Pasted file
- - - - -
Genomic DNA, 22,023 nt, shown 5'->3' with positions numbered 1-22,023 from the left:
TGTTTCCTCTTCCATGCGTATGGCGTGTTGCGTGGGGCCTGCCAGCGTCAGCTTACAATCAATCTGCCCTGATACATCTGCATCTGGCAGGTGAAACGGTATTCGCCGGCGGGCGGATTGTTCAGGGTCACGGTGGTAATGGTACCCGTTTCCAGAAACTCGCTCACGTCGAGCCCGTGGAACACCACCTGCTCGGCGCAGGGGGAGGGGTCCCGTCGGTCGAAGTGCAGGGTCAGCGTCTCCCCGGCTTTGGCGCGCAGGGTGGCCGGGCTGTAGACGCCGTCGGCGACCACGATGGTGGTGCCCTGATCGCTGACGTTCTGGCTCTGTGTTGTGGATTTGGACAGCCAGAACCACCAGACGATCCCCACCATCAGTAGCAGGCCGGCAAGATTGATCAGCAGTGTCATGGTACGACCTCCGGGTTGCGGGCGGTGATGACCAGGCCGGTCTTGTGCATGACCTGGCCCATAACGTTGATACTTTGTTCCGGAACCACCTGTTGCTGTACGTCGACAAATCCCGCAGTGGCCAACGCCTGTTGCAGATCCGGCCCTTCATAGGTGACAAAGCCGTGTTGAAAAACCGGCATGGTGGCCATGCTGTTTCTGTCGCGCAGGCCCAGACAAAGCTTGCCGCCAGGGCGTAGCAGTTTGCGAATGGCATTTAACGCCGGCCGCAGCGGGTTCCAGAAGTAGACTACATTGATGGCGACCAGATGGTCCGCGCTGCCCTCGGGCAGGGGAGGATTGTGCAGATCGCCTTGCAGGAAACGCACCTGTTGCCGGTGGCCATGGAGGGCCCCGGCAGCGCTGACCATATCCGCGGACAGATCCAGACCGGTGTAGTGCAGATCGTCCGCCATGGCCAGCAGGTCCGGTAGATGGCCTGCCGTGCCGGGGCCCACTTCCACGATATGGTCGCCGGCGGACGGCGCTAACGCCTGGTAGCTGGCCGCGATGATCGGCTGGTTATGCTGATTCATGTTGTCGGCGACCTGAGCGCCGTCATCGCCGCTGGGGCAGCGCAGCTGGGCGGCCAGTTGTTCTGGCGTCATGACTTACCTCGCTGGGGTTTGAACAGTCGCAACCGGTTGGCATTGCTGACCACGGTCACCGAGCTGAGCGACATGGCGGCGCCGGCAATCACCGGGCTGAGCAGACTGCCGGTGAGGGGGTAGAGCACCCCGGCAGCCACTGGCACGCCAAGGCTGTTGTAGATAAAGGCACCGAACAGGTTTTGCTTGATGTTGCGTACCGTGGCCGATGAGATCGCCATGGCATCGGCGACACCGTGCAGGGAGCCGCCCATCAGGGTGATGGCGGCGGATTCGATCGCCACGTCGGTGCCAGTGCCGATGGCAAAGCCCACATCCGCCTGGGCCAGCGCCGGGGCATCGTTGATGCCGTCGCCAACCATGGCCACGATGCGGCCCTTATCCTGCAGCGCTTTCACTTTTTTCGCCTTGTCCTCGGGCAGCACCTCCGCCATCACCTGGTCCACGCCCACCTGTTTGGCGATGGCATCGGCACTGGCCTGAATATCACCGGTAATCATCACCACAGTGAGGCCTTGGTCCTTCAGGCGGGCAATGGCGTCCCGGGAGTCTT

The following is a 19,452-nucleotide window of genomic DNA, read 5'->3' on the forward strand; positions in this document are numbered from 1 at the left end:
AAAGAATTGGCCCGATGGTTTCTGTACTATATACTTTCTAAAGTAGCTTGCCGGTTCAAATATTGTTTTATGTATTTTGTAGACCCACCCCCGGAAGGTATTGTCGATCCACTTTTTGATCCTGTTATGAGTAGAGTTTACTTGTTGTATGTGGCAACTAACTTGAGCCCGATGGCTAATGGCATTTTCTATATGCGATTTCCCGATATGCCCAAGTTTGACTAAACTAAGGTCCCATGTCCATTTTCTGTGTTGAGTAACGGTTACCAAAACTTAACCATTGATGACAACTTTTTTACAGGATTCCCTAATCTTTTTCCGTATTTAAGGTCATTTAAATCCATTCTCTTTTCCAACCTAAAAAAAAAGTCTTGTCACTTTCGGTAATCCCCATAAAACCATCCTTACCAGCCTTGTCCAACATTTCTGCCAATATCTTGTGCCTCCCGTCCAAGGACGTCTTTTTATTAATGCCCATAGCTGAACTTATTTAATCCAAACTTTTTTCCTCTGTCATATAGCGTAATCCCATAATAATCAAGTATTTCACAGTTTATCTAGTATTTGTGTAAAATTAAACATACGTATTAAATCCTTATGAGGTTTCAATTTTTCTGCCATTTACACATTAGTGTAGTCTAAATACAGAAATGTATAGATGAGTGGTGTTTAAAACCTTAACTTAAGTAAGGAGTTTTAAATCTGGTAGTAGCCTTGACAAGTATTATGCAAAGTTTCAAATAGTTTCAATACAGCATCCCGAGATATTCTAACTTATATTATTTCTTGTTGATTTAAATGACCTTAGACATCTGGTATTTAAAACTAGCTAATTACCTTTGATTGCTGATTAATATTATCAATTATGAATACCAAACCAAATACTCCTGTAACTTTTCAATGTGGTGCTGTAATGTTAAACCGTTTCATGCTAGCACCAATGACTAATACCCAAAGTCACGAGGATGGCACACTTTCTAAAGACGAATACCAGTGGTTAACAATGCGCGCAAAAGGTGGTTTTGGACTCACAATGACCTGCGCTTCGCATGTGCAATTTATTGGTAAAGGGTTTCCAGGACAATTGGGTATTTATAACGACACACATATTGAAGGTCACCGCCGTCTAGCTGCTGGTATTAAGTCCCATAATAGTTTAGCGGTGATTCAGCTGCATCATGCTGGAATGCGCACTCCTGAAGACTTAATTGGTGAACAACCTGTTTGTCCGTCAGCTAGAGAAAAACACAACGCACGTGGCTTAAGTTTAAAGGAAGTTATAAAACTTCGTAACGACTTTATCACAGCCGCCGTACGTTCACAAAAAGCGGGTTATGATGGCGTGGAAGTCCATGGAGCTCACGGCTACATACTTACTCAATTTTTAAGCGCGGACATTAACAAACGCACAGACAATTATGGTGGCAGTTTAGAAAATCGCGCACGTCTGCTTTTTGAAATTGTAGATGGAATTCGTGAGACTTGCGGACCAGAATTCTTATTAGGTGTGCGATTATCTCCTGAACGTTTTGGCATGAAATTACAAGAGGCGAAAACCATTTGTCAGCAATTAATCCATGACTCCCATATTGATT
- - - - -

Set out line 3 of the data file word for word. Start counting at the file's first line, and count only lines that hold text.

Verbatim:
The following is a 19,452-nucleotide window of genomic DNA, read 5'->3' on the forward strand; positions in this document are numbered from 1 at the left end: